During college, it’s a good idea to use your summers to get a taste of what you might do with your degree once you graduate. This past summer, science majors looked for jobs as lab assistants, premeds helped out at hospitals and econ majors practiced counting out stacks of hundred-dollar bills in preparation for their future consulting jobs. As a history major, of course, I was a cashier at Safeway. But I also had an internship, a potential first rung on the career ladder, a sturdy step on the stairway to employment heaven (otherwise known as “not starving to death in the gutter”). How did I achieve such success? And how can you do the same?
Getting an internship looks intimidating. If you’re like me, you’ll be relegated to searching job boards for relevant positions, clicking through endless lists of nearly-identical positions with companies whose names sound almost exactly the same. But don’t worry—not unlike Jesus, I suffered so that you won’t have to! Just follow these top tips for internship hunting, and you too can launch a not-very-lucrative-but-surely-fruitful career in coffee-fetching!
1. Be mysterious
You probably don’t know exactly what you want to do with your career, which is fair. What the career counselors won’t tell you is that companies don’t disclose what they want to hire you for either! Sure, the internship may be labeled as “marketing,” for instance, but it could be that the main thing you’ll be “marketing” to future employers is a role that actually had you filling in Excel spreadsheets all day (not that I would know anything about that). So it’s best to be as vague as possible about what you’re after and what you’re willing to do—that way, you’ll look attractive for a wide variety of roles, not just the ones explicitly advertised. For example, my resume, under “work experience,” just lists the word “guess ;).” Isn’t that terribly alluring?
2. Be optimistic
The job market looks foreboding! Clicking through Indeed and LinkedIn, you’ll soon find that every role you want has 257 other applicants who all speak seven languages, are professional astronauts and are somewhere between a New York eight and 10. How can you compete with that? Well, just remember this jJob mMarket sSecret: Those 257 people, the ones you see on every application, are the same people every time. That’s right! There’s an apartment building somewhere filled with these weirdos, all of them furiously applying to 18 internships per second. If each of them can only do one internship every summer (not a given, considering that they probably don’t need to sleep either), you’re bound to get whatever is left over! If you have the option, I find that filling in spreadsheets is a very edifying Internsperience™.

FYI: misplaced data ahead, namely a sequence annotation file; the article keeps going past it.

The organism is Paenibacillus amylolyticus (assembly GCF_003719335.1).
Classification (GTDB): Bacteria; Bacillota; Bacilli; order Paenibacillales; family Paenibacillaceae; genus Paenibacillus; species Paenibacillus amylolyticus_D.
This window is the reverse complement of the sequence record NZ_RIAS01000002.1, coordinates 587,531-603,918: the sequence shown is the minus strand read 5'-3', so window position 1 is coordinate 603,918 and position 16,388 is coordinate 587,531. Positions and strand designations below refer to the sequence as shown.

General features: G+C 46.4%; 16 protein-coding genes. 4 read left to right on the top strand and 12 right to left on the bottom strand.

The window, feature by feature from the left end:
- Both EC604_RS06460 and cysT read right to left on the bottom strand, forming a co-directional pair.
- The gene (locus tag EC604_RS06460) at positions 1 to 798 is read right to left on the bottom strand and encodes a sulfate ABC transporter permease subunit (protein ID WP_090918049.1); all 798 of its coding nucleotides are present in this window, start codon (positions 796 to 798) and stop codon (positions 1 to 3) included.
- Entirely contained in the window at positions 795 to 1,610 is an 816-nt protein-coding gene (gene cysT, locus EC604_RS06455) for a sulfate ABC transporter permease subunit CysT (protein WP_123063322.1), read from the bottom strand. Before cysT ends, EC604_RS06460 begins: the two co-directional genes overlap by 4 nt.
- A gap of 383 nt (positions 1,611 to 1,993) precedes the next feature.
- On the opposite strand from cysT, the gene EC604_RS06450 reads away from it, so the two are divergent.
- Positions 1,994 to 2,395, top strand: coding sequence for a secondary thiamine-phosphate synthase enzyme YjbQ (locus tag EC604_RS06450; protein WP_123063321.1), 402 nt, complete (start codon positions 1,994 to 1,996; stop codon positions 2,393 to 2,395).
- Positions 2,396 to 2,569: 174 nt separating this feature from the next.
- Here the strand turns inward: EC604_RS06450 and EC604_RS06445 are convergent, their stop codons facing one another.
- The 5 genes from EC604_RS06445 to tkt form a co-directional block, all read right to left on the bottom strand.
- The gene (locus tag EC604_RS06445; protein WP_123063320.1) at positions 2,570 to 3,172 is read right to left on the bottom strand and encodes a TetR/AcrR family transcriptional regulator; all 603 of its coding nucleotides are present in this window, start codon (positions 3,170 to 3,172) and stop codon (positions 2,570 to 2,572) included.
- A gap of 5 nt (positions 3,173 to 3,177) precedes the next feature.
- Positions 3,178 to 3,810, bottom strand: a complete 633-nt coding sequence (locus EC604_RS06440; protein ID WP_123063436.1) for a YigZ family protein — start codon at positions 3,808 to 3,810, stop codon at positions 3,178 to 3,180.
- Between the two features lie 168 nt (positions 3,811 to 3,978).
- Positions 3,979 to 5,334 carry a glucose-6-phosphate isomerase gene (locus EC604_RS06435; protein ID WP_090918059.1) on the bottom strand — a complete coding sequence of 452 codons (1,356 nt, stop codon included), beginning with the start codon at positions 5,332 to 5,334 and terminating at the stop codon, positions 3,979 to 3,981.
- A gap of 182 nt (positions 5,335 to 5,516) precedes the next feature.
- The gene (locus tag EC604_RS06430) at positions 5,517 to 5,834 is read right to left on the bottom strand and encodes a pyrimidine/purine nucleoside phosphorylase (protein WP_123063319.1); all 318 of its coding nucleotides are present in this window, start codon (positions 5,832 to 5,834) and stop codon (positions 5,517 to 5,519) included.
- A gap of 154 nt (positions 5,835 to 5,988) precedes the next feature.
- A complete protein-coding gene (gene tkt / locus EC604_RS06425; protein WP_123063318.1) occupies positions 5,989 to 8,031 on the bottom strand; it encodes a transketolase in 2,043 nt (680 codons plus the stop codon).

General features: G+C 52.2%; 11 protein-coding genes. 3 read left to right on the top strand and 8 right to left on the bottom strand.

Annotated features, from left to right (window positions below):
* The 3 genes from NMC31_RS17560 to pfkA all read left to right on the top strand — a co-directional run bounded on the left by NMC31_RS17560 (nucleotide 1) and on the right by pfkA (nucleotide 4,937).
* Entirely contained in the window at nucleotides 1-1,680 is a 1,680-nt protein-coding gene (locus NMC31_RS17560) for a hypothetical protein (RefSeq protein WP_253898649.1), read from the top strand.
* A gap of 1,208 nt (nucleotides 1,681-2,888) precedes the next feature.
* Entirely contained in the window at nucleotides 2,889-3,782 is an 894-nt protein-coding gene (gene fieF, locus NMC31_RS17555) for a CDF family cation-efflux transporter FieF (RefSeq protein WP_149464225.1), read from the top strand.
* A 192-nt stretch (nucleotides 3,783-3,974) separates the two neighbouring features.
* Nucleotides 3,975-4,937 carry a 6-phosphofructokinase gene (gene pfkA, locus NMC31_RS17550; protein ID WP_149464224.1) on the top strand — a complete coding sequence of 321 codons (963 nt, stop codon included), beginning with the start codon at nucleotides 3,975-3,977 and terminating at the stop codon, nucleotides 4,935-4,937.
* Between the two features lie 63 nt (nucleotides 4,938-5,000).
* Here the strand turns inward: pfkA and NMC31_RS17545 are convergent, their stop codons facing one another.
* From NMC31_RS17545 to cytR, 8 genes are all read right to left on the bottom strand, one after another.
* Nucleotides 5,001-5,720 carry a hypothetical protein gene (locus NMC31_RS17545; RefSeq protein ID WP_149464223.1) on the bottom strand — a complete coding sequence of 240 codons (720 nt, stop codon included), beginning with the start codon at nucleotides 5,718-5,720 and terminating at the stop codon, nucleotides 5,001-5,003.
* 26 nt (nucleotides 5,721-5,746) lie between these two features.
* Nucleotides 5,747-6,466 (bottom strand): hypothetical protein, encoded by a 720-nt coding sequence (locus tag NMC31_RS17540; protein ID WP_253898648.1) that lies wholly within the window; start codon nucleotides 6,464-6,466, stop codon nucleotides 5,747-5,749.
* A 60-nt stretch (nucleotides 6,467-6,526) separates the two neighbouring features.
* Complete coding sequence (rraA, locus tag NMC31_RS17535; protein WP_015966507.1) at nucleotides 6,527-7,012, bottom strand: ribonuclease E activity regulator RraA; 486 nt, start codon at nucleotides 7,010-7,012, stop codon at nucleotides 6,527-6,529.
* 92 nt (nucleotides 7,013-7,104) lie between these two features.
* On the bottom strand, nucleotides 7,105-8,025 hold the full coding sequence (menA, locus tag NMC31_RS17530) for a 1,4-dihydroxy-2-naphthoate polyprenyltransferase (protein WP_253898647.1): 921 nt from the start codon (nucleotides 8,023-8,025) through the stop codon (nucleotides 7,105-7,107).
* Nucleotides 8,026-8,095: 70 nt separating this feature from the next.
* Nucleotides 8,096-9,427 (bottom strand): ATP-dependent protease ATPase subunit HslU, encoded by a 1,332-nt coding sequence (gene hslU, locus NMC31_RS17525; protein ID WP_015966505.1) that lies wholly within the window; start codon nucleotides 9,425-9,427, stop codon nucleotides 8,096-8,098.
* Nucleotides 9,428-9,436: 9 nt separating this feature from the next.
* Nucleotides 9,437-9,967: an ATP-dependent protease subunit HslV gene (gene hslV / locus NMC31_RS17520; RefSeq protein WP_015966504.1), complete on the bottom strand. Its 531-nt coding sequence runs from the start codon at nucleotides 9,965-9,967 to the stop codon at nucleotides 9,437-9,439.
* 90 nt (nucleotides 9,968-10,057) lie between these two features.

3. Be accepting
Remember this: The “job market” is misleadingly named. Rather than being a way to match people to careers for which they are qualified, it’s actually a complex social experiment started by psychology grad students at Yale 1957 that continues to produce excellent results, as well as Nobel Prizes. So don’t take things too seriously! Maybe one job doesn’t hire you. Maybe several dozen don’t hire you. Don’t let all this rejection impact your self-esteem. It could just be something silly working against you, such as you forgetting to change the name of the company on the last 50 cover letters you cut, pasted and sent in! In hilarious moments like that, all we can do is throw our heads back and laugh, and laugh, and laugh and laugh and laugh and laugh ha ha ha ha ha HA HA HA HAHA HA AAHAHA HAAH
…Oh, would you look at that! I’ve just gotten an email. Not to brag, but I now have an interview lined up with one of the biggest spreadsheet-filling-in companies in the western United States. If I can do it, so can you— I hope you find a splendilicious internship this summer, everyone! Until next time!